On a technical level, I am really loving the recent trend towards short chapters. It is probably a product of our social media society, where our attention spans are shorter and we don’t have the patience to scan more than 140 characters before scrolling on, but I find it much easier to get pulled into a story that is split into concise chunks, rather than never-ending blocks of text. Ironically I find that I usually read more in one sitting when I can see the end of a chapter ahead of me – it makes it that much easier to say “just one more…” which inevitably turns into nine more, and then I’ve finished the book.

And on that note, I’ll wrap this up, but I would highly recommend this book to anyone in search of a light, funny, familiar love story. You won’t be disappointed.

And because my life is awesome, click below to see a video of me interviewing Curtis Sittenfeld:

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Also this:

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Met this author, LOVED this book: ‘Everyone Brave is Forgiven’ by Chris Cleave [Review]

Met this author, LOVED this book: ‘Everyone Brave is Forgiven’ by Chris Cleave [Review]

Goodreads rating: 4/5

I am aware of the fact that there are die-hard historical fiction fans out there, and that I am not one of them. This is not a genre I specifically gravitate toward, but I have occasionally stumbled upon something historical fiction-y that I really enjoy. The difference between me and the true, committed historical fiction fan is that I’m in it for the fiction. It doesn’t really matter to me whether a story is set during WWII or the early 19th century or 100 years in the future, as long as there are good characters and a compelling story, I am on board. Which is why I was 100% hooked on ‘Everyone Brave is Forgiven’ by Chris Cleave.

The story follows three young people in London and begins the moment WWII is declared. Through each of their perspectives the reader experiences three very different reactions to the news: Mary, the privileged young socialite, is determined to find a way to get involved and disappointed to find the options limited by her gender and social status, left to find her own ways to contribute; Tom, an educator for whom the war presents an opportunity to advance his career by staying home while his peers enlist; and Tom’s best friend Alastair, a creative soul who feels himself drawn to life as a solider, never imagining how violent that life will turn out to be.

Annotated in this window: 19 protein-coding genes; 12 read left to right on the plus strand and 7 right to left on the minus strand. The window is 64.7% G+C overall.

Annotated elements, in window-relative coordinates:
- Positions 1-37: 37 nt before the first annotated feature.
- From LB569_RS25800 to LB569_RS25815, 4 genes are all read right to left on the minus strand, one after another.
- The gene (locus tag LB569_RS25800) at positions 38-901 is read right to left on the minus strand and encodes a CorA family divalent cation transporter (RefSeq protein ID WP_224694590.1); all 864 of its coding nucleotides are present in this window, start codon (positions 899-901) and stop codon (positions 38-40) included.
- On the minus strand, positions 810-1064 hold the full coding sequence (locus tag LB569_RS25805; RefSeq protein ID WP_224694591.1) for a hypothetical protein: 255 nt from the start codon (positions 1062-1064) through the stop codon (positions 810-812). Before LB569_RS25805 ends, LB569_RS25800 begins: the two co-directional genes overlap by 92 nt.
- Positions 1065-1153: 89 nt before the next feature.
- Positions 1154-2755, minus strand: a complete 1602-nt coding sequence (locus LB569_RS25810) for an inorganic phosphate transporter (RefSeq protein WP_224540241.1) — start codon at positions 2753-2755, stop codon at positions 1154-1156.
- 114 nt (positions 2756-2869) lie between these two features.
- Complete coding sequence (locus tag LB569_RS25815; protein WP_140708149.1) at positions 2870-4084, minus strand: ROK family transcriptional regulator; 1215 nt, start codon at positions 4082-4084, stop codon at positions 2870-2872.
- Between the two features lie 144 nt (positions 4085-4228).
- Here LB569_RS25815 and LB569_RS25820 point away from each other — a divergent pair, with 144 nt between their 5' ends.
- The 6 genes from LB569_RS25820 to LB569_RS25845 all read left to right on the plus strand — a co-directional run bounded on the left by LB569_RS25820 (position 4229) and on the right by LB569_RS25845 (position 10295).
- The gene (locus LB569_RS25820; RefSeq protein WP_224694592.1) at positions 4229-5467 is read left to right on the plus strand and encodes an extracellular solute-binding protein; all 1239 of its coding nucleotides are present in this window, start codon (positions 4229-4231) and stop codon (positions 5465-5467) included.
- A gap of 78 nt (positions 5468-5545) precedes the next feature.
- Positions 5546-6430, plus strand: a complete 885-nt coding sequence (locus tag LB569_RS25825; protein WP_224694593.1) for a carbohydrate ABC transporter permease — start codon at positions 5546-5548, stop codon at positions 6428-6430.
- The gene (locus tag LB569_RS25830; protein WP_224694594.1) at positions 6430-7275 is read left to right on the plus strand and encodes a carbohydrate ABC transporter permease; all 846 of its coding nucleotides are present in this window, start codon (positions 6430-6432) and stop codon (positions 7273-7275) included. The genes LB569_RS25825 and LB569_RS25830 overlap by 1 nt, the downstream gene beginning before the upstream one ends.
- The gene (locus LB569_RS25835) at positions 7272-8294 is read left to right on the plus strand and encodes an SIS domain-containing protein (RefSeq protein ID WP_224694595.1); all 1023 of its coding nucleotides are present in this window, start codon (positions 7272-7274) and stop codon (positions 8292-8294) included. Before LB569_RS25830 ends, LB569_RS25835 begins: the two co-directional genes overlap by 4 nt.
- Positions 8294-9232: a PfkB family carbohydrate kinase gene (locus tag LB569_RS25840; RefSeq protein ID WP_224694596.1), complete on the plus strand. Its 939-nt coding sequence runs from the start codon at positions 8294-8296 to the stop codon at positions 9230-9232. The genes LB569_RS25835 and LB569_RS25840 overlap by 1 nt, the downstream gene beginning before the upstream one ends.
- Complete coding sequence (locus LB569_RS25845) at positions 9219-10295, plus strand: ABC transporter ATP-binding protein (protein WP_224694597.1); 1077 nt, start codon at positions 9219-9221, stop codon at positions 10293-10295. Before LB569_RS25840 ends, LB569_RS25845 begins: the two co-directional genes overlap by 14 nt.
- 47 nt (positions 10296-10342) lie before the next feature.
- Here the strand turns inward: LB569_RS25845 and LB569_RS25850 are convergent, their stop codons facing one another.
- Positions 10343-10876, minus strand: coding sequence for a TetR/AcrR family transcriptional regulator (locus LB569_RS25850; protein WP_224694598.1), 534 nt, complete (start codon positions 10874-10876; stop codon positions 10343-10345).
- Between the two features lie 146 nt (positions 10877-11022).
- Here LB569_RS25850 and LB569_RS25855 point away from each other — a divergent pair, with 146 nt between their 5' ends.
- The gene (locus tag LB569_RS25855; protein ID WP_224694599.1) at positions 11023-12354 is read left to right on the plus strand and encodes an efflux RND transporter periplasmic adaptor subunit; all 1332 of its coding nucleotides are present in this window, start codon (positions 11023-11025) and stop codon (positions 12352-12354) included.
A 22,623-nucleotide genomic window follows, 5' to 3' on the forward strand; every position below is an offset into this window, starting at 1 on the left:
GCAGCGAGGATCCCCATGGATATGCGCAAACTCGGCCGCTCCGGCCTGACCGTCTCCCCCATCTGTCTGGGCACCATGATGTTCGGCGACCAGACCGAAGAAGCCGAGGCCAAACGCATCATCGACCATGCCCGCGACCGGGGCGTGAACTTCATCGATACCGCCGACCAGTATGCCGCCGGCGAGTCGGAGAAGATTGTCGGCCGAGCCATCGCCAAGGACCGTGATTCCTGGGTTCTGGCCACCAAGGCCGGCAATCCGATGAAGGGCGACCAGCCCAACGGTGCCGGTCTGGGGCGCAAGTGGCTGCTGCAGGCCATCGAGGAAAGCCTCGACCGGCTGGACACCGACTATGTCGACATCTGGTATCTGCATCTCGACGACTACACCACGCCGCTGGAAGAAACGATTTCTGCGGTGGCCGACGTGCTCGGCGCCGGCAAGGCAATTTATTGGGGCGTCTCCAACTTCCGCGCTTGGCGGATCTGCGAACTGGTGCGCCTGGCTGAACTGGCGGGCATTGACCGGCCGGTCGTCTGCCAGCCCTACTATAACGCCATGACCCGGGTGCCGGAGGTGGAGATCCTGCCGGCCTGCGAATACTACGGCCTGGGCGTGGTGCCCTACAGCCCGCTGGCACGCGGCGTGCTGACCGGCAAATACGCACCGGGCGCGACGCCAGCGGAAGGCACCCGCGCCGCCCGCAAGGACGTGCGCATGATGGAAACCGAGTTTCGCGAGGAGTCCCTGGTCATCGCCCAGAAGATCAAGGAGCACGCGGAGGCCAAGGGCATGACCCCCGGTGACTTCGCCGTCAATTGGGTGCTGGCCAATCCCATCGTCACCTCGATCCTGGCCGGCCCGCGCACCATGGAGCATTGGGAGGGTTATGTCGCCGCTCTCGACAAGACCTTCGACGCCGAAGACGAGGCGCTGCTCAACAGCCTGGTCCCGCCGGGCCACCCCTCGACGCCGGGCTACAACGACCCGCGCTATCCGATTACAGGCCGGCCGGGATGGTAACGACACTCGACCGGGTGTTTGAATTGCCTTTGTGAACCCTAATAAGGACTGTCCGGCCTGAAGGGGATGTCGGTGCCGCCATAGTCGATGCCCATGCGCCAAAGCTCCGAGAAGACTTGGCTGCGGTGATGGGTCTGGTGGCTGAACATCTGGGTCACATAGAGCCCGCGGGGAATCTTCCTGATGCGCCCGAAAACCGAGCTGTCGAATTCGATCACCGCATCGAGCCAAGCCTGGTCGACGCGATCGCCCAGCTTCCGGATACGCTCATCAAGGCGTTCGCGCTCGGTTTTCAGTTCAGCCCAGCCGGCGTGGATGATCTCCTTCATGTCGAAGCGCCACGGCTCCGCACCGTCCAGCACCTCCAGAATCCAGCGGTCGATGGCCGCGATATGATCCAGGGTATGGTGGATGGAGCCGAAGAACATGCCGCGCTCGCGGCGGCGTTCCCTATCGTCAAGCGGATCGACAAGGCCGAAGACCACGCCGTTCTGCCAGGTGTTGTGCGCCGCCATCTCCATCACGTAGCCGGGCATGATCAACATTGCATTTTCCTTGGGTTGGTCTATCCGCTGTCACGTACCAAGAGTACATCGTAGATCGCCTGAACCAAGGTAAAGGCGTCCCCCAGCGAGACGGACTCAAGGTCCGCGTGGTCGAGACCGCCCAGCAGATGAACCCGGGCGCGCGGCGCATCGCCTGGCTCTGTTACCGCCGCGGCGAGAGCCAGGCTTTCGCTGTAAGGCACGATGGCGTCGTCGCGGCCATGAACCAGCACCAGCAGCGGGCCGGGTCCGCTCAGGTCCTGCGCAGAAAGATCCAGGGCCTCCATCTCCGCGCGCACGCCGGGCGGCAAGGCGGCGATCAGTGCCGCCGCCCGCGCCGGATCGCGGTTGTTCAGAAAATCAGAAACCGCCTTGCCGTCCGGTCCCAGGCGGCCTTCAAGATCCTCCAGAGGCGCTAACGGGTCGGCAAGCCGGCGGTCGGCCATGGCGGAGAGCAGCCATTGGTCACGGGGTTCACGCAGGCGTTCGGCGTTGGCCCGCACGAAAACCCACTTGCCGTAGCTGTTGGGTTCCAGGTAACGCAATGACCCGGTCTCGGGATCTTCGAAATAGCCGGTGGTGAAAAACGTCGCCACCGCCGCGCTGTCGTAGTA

The story is not a structured plot – it’s more of a sweeping narrative that lets the reader watch relationships play out and see how each character’s decisions shape what happens next. What I loved most about it was the vividness of their personalities – I fell completely in love with them all. Mary and Tom’s attraction to each other was adorable and endearingly naive, so genuine and believable that it was easy to forget they were fictional characters. Laying the groundwork with their relationship made everything that followed much more intense, knowing that these two characters could experience such love and happiness but that the world would continue to crumble around them. Alistair and Tom’s friendship was similarly endearing – their shared sense of humour, their familiar way of interacting with each other, it all leads up to a split more permanent than they realize at the time.